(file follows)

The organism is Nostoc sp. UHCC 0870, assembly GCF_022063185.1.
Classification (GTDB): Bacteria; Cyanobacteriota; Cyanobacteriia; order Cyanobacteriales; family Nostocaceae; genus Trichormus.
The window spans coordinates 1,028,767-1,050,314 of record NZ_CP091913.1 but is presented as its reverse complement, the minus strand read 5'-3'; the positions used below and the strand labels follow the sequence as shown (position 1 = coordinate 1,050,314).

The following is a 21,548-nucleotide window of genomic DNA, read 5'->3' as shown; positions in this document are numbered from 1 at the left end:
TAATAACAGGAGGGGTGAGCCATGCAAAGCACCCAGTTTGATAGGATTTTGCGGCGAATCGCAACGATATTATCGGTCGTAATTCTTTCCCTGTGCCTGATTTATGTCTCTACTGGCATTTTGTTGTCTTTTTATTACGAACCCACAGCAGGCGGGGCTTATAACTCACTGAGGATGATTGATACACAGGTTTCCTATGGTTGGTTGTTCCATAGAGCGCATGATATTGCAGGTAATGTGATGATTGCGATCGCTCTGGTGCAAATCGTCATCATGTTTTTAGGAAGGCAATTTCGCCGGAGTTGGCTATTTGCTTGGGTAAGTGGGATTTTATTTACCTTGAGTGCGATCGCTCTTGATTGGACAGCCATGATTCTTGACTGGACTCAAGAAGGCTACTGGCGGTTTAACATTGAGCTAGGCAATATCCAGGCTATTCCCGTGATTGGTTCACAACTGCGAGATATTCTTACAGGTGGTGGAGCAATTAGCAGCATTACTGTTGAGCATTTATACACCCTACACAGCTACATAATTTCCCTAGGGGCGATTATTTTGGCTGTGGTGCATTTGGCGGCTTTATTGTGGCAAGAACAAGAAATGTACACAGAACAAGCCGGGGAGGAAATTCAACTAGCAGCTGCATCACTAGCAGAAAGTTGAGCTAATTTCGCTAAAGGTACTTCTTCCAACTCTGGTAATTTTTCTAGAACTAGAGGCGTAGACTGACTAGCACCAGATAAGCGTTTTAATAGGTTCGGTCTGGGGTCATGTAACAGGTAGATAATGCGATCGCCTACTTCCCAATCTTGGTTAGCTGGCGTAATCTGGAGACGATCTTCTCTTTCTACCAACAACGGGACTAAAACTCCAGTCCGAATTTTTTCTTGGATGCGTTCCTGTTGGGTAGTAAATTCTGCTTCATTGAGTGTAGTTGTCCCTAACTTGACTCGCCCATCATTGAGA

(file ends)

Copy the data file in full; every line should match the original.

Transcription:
The organism is Nostoc sp. UHCC 0870, assembly GCF_022063185.1.
Classification (GTDB): Bacteria; Cyanobacteriota; Cyanobacteriia; order Cyanobacteriales; family Nostocaceae; genus Trichormus.
The window spans coordinates 1,028,767-1,050,314 of record NZ_CP091913.1 but is presented as its reverse complement, the minus strand read 5'-3'; the positions used below and the strand labels follow the sequence as shown (position 1 = coordinate 1,050,314).

The following is a 21,548-nucleotide window of genomic DNA, read 5'->3' as shown; positions in this document are numbered from 1 at the left end:
TAATAACAGGAGGGGTGAGCCATGCAAAGCACCCAGTTTGATAGGATTTTGCGGCGAATCGCAACGATATTATCGGTCGTAATTCTTTCCCTGTGCCTGATTTATGTCTCTACTGGCATTTTGTTGTCTTTTTATTACGAACCCACAGCAGGCGGGGCTTATAACTCACTGAGGATGATTGATACACAGGTTTCCTATGGTTGGTTGTTCCATAGAGCGCATGATATTGCAGGTAATGTGATGATTGCGATCGCTCTGGTGCAAATCGTCATCATGTTTTTAGGAAGGCAATTTCGCCGGAGTTGGCTATTTGCTTGGGTAAGTGGGATTTTATTTACCTTGAGTGCGATCGCTCTTGATTGGACAGCCATGATTCTTGACTGGACTCAAGAAGGCTACTGGCGGTTTAACATTGAGCTAGGCAATATCCAGGCTATTCCCGTGATTGGTTCACAACTGCGAGATATTCTTACAGGTGGTGGAGCAATTAGCAGCATTACTGTTGAGCATTTATACACCCTACACAGCTACATAATTTCCCTAGGGGCGATTATTTTGGCTGTGGTGCATTTGGCGGCTTTATTGTGGCAAGAACAAGAAATGTACACAGAACAAGCCGGGGAGGAAATTCAACTAGCAGCTGCATCACTAGCAGAAAGTTGAGCTAATTTCGCTAAAGGTACTTCTTCCAACTCTGGTAATTTTTCTAGAACTAGAGGCGTAGACTGACTAGCACCAGATAAGCGTTTTAATAGGTTCGGTCTGGGGTCATGTAACAGGTAGATAATGCGATCGCCTACTTCCCAATCTTGGTTAGCTGGCGTAATCTGGAGACGATCTTCTCTTTCTACCAACAACGGGACTAAAACTCCAGTCCGAATTTTTTCTTGGATGCGTTCCTGTTGGGTAGTAAATTCTGCTTCATTGAGTGTAGTTGTCCCTAACTTGACTCGCCCATCATTGAGA